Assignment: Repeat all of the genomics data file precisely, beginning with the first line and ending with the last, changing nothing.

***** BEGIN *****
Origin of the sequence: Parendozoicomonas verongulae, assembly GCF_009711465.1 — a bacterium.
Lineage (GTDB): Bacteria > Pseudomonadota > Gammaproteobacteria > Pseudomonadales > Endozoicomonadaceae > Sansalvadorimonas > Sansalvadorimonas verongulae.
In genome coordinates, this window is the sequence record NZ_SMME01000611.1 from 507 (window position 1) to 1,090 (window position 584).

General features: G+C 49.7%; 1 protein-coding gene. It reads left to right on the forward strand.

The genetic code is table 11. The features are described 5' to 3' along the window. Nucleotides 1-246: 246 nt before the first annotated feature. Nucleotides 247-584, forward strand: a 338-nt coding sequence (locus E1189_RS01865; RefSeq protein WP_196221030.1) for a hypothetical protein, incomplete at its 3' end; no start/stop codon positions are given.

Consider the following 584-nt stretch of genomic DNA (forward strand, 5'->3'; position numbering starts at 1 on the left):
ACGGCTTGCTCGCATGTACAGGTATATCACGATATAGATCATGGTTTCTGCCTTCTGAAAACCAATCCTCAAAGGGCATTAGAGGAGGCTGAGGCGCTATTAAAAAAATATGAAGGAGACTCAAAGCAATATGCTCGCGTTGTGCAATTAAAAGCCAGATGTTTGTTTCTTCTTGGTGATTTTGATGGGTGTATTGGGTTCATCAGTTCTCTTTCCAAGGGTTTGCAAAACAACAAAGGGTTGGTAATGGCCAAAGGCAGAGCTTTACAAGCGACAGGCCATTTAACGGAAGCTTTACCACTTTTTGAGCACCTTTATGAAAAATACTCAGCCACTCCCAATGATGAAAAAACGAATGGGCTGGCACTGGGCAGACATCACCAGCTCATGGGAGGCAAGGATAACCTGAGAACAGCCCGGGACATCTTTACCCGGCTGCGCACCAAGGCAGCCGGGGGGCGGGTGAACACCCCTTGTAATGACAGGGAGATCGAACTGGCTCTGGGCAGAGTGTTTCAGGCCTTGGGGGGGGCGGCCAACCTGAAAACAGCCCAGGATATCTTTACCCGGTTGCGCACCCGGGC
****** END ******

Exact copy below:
Origin of the sequence: Parendozoicomonas verongulae, assembly GCF_009711465.1 — a bacterium.
Lineage (GTDB): Bacteria > Pseudomonadota > Gammaproteobacteria > Pseudomonadales > Endozoicomonadaceae > Sansalvadorimonas > Sansalvadorimonas verongulae.
In genome coordinates, this window is the sequence record NZ_SMME01000611.1 from 507 (window position 1) to 1,090 (window position 584).

General features: G+C 49.7%; 1 protein-coding gene. It reads left to right on the forward strand.

The genetic code is table 11. The features are described 5' to 3' along the window. Nucleotides 1-246: 246 nt before the first annotated feature. Nucleotides 247-584, forward strand: a 338-nt coding sequence (locus E1189_RS01865; RefSeq protein WP_196221030.1) for a hypothetical protein, incomplete at its 3' end; no start/stop codon positions are given.

Consider the following 584-nt stretch of genomic DNA (forward strand, 5'->3'; position numbering starts at 1 on the left):
ACGGCTTGCTCGCATGTACAGGTATATCACGATATAGATCATGGTTTCTGCCTTCTGAAAACCAATCCTCAAAGGGCATTAGAGGAGGCTGAGGCGCTATTAAAAAAATATGAAGGAGACTCAAAGCAATATGCTCGCGTTGTGCAATTAAAAGCCAGATGTTTGTTTCTTCTTGGTGATTTTGATGGGTGTATTGGGTTCATCAGTTCTCTTTCCAAGGGTTTGCAAAACAACAAAGGGTTGGTAATGGCCAAAGGCAGAGCTTTACAAGCGACAGGCCATTTAACGGAAGCTTTACCACTTTTTGAGCACCTTTATGAAAAATACTCAGCCACTCCCAATGATGAAAAAACGAATGGGCTGGCACTGGGCAGACATCACCAGCTCATGGGAGGCAAGGATAACCTGAGAACAGCCCGGGACATCTTTACCCGGCTGCGCACCAAGGCAGCCGGGGGGCGGGTGAACACCCCTTGTAATGACAGGGAGATCGAACTGGCTCTGGGCAGAGTGTTTCAGGCCTTGGGGGGGGCGGCCAACCTGAAAACAGCCCAGGATATCTTTACCCGGTTGCGCACCCGGGC